We know reaching out to a crisis line takes a great deal of courage. That courage comes from admitting and accepting the fact you need help, and that you are willing to take that first step. It also comes from fearing the unknown. You might ask, “What happens when I contact a crisis line? Who am I talking to? How can they help me?”
Distress Centre Calgary is an independently run crisis centre, so we can’t say what kind of experience you’ll have contacting another crisis centre in Canada or around the world. But here are the seven things that happen when you contact our crisis line.
1. You can phone, chat, or email us to receive support.
We don’t define crisis so you can contact us about anything day or night.
The quickest way to reach us is by phone at 403-266-HELP (4357) for 24/7 support. Online chat is available from 3-10pm on weekdays and 12-10pm on weekends. For non-urgent matters email us at email@example.com and you will receive a response within 24-48 hours. Our services are free and confidential.
If you are 15-20 years of age you may prefer to reach out to ConnecTeen, where you can reach our youth volunteers by phone, email, text and chat.
2. When you phone, email, chat or text you will be connected to a highly trained crisis volunteer.
Our volunteers complete extensive training in crisis intervention. This is to ensure they are well prepared to address and respond to any issue you have and want to discuss. Research tells us people trust volunteers more than paid professionals because they are more compassionate, and they do it because they really want to help people. Our volunteers are regular, every day people from all walks of life, and they are committed to supporting you.
3. The volunteer will see how you’re doing and make sure you’re safe.
On every call and chat, the volunteer will want to identify any risk. The volunteer will ask you “Are you having thoughts of suicide?” There is no need to be alarmed if you are not suicidal. We never want to assume, and ensuring your safety is always our top priority.
If you are having thoughts of suicide, our volunteers (supported by staff) are trained to handle calls and chats involving suicidal thoughts. For the most part, the volunteer will continue to listen, support, and connect you with additional supports.
4. The volunteer will listen to your problem to get a better understanding of the crisis you’re experiencing.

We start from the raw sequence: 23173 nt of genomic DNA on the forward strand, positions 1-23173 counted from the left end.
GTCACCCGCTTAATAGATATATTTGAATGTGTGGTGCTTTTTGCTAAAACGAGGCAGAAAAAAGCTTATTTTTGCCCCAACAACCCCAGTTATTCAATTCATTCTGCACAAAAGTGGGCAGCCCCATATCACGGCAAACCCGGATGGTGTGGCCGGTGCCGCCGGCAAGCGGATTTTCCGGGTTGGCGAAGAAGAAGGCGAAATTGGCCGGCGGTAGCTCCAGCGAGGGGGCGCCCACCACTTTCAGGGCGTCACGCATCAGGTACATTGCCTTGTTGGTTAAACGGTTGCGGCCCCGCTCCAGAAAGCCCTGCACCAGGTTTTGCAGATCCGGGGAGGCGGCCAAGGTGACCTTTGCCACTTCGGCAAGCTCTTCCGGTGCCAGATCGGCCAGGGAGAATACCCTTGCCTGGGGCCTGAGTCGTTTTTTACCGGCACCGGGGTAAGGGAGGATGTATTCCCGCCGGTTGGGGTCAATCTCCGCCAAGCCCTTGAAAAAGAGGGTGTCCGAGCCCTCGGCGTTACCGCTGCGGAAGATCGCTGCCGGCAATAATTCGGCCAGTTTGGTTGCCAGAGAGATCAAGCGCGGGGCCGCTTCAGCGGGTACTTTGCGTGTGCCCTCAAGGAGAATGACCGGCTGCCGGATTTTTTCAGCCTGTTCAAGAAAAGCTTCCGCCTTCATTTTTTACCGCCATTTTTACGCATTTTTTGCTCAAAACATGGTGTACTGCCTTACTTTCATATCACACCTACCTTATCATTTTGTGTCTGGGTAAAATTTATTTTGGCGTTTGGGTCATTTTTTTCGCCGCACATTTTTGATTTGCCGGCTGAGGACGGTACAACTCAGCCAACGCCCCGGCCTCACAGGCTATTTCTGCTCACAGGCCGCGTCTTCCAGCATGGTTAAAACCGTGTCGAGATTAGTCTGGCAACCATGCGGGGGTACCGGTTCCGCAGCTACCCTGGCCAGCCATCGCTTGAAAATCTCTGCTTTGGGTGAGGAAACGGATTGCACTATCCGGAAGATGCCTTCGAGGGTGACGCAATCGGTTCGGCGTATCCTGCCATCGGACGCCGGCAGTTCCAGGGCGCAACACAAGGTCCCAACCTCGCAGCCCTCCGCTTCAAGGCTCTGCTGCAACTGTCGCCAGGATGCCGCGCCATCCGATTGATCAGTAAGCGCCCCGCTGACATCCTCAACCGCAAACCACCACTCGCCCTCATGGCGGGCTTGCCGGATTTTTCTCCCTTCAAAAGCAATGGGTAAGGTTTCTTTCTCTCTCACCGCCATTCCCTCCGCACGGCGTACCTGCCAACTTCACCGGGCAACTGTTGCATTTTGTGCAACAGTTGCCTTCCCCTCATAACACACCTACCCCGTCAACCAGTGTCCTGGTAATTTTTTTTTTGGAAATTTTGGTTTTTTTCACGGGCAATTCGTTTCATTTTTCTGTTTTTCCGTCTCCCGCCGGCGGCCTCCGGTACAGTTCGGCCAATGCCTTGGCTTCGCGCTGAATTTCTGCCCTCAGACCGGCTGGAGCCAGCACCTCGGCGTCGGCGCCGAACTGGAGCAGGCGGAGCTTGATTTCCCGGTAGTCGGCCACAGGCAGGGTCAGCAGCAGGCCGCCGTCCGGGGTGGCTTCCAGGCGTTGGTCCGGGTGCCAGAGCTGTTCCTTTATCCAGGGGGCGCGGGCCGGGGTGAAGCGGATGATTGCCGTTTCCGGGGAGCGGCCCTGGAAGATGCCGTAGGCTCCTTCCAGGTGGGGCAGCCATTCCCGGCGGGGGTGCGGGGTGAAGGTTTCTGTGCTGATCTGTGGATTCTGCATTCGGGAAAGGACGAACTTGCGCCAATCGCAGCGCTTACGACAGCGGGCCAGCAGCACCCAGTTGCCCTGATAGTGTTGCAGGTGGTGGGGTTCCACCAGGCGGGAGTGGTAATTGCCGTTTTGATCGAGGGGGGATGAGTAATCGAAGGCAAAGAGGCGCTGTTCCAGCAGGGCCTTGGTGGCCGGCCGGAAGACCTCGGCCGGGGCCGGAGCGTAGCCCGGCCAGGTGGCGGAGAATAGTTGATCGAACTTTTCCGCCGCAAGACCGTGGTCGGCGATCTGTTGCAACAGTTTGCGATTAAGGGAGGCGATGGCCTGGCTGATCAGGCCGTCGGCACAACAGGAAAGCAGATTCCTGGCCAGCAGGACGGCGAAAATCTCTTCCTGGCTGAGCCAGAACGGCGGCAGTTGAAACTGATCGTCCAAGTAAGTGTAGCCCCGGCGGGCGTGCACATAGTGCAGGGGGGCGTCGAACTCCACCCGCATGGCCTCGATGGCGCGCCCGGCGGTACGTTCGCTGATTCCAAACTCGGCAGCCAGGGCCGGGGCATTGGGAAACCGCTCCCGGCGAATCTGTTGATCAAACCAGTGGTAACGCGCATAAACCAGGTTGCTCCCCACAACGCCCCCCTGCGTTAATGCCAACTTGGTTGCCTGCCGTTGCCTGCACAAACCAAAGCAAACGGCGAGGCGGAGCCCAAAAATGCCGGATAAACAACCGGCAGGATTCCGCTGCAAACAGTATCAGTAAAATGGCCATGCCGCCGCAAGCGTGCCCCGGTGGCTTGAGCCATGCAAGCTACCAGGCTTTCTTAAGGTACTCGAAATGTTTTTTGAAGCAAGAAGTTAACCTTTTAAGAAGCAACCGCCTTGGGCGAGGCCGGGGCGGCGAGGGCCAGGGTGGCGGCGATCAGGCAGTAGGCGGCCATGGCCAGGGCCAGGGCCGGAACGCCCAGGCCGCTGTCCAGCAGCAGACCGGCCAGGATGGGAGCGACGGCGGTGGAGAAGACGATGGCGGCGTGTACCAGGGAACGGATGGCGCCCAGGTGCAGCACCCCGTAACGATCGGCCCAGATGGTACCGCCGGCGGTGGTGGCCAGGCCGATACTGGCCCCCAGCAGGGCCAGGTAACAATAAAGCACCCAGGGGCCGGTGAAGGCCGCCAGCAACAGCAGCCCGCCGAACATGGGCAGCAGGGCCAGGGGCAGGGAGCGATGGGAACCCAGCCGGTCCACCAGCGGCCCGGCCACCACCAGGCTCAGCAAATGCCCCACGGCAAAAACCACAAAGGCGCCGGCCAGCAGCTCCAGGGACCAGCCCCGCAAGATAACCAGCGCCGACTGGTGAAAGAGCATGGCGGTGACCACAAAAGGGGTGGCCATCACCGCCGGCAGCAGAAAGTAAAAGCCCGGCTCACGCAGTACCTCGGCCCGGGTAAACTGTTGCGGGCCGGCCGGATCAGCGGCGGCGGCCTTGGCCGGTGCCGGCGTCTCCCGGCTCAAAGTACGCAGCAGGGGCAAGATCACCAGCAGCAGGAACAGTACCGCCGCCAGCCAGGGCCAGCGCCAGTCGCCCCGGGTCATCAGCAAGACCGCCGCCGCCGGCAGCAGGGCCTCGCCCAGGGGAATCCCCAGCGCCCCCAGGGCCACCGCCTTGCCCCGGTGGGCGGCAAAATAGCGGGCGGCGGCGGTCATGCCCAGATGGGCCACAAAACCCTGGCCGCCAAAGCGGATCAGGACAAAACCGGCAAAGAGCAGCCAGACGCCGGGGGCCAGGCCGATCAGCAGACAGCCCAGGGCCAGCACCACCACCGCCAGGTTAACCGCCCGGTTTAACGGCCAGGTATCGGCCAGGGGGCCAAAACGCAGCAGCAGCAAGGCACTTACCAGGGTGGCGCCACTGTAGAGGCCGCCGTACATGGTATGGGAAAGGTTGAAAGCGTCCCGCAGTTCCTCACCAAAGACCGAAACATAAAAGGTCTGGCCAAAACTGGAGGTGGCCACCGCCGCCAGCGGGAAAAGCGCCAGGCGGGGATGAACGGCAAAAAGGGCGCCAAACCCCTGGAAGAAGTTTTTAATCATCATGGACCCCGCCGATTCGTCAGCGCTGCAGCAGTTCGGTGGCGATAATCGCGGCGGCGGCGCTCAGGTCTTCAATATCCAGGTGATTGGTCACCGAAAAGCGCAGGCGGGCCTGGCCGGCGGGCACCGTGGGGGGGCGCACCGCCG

Our volunteers do not judge. The main role of the volunteer will be to actively listen and provide support. They may ask what caused you to contact us now, and what solutions you’ve tried so far. This will all be done with respect and acceptance.
5. The volunteer will then help you form a plan that deals with your crisis and helps you move forward in the days and weeks ahead.
This can be as simple as discussing self-care options, identifying a friend you can connect with or finding resources and services in Calgary that can help you. If your issue is more complex the volunteer may complete an intake and book you to see one of our counsellors. The plan may also connect you with one of our partners, like the Mobile Response Team or Community Response Team – both provide mobile mental health services.
6. The volunteer will invite you to call or chat in again if you need more support.
Once a plan has been developed and your safety is ensured, the volunteer will invite you to contact us again if you need more support. They may also offer a follow-up call if they think it would be beneficial. A follow-up is where someone from Distress Centre contacts you in a few hours or days to see how you’re doing.
7. Our goal at the end of your conversation is that you felt heard, you have a plan, and you are in a better position to handle your crisis than when you first contacted us.
We are here for you 24 hours a day 365 days a year. We are ready to listen. Contact us!
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